Scientists Discover Molecular Process Underlying Addiction

By Staff Writer

Memories are among the strongest triggers of addictive behaviors. Places, activities and certain people can become associated with drug use. When an addict is exposed to these things, they often cause cravings. However, a team of European researchers may have found a molecular switch in the brain that could deactivate this process, which could benefit individuals seeking treatment from rehab facilities.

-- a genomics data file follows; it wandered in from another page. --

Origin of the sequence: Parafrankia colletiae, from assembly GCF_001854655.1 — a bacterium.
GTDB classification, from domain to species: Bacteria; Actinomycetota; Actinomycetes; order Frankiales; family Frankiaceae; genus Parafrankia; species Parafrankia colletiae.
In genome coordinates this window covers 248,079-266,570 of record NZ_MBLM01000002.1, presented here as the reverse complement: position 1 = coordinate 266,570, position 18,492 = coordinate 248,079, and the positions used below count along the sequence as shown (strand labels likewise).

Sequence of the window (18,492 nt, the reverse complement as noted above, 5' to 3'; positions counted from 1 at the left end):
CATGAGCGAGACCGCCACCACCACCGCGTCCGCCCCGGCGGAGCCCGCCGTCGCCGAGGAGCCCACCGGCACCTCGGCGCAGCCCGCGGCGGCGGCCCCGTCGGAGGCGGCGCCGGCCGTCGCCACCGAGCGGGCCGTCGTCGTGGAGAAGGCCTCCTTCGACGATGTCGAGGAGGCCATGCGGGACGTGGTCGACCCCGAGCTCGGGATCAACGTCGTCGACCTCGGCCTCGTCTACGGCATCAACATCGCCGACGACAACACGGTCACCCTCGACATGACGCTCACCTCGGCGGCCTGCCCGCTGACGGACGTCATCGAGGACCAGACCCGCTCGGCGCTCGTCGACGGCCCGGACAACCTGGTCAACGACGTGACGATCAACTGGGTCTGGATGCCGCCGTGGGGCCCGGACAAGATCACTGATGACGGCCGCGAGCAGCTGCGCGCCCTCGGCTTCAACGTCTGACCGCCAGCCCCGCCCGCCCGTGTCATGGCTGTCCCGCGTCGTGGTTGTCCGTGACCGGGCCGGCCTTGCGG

Investigators from several organizations throughout Europe found that calcium plays a major role in the ability of brain cells to rearrange themselves to form new memories. However, addictive substances like nicotine and cocaine hijack this process and force the brain into making changes that reinforce the drug-seeking behavior.

Researchers said that developing medications that either prevents this process from taking place or reverse its effects could significantly reduce the risk of addiction and help millions of individuals recover from chemical dependency.

Cocaine is one of the most difficult drugs to recover from. Even individuals who complete substance abuse treatment programs occasionally relapse. As a result, medications that eliminate the memories associated with this drug could increase the chances of recovery.